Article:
No, this article is not about the “ROI of Survival,” as I like to refer to it when I give keynote presentations on innovation. Well, actually, it kind of is — but using an indirect example to illustrate the point.
Texting and driving is a bit of a global epidemic. For example, in the U.S. texting while driving is responsible for 1.6 million accidents and 330,000 injuries every year. In fact 25% of ALL car accidents are texting-related. Worse still is that nearly a dozen teens die every day from texting while driving.
Texting and driving is today’s equivalent of drinking and driving.
Currently, 43 states have banned texting while driving, with fines ranging from $20 in California to $243 in New York and up to $10,000 and one year in jail in Alaska!
To help counter this disturbing trend, enter “It Can Wait,” an initiative designed to educate people, especially teens, about the dangers of texting while driving. Think of it as today’s, “This is your brain on drugs” PSA du jour.
One of the elements of the program is a series of downloadable apps for mobile phones. These apps include:
- AT&T DriveMode
- Verizon Safely Go
- Safely Go for Sprint
Let’s start with the good: AT&T’s DriveMode uses the phone’s built-in GPS functionality — like Waze — to essentially calculate speed traveled, and when the vehicle is moving at 25 mph or faster, the app automatically sends a customizable auto-reply message to incoming texts, letting people know that the driver will reply to them when they are finished driving.
Safely Go will receive calls and texts for the driver when they’re on the road, kind of like a virtual assistant.
From a technology standpoint, this isn’t rocket science, but what I really like is that it conforms to several key practices that I teach startup founders when they’re looking to build their prototype:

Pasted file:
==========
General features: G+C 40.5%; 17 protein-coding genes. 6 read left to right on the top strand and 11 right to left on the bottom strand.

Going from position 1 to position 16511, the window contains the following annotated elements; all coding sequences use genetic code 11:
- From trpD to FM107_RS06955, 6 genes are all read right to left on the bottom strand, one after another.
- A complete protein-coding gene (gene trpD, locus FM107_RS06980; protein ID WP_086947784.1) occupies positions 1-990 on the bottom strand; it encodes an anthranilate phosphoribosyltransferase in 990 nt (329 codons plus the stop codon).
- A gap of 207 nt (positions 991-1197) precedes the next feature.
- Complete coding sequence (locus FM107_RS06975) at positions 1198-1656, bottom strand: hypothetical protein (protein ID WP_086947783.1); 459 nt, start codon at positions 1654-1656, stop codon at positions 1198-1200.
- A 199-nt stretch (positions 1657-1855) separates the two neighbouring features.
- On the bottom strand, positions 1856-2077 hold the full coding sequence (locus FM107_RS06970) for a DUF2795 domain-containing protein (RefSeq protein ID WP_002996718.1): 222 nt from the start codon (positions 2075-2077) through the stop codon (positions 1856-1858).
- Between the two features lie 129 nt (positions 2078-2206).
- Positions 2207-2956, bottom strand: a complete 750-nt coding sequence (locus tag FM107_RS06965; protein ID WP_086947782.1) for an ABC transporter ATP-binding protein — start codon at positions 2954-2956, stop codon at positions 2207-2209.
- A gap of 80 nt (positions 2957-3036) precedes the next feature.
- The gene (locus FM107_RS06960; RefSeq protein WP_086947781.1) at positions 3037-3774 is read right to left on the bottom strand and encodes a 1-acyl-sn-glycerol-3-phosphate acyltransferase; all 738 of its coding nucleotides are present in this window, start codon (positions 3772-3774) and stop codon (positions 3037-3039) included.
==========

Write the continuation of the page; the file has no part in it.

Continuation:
1. What’s the inefficiency you’re addressing or problem you’re solving?
2. How can technology help?
3. What built-in, natural phone functionality can be leveraged to achieve this?
Now the bad: AT&T is only available on Android and BlackBerry. Verizon and Sprint don’t indicate a platform restriction, but both links only go to Google’s Play page.
And the ugly: There’s nary a mention of T-Mobile or any other carriers.
So apparently, there is a price or budget ceiling when it comes to saving lives and keeping people safe.
Nice job, everyone!
I’m not sure whether these are specific startups that have licensed their technology to the different carriers, an initiative funded by Google, or just a work in progress from the not-for-profit (and therefore budget constrained) organization. Either way, it’s completely unacceptable that something like this isn’t available to EVERY carrier on EVERY platform or operating system.
On a macro note, it’s endemic of many — if not most — corporate innovation initiatives that applied once upon a time to digital (think banner, button and skyscraper versioning), social (choose your social hub) and these days, mobile (pick an operating system; don’t show me; now place it randomly back into the pack.)
For most corporations or brands, we’re talking rounding errors on an obtuse and bloated budget that throws (away) the overwhelming lion’s share of dollars to the paid media landfill. And yet, every single penny associated with game-changing innovation experimentation, evolution or investment has to be begged for, borrowed or stolen.
It’s an embarrassment in general, but in this specific case, it’s an absolute disgrace.
I’d like to see every single wireless carrier, operating system and handset operator join forces to co-fund an initiative that not only is 100% inclusive and representative, but also invests heavily in innovation in order to continually iterate the solution.
Instead of standardizing pixel sizes, like buttons or mobile OS, how about standardizing saving lives instead?
And as for every other brand, the stakes may not literally be life and death, but it may very well be the difference-maker to your corporate longevity, health and wellness.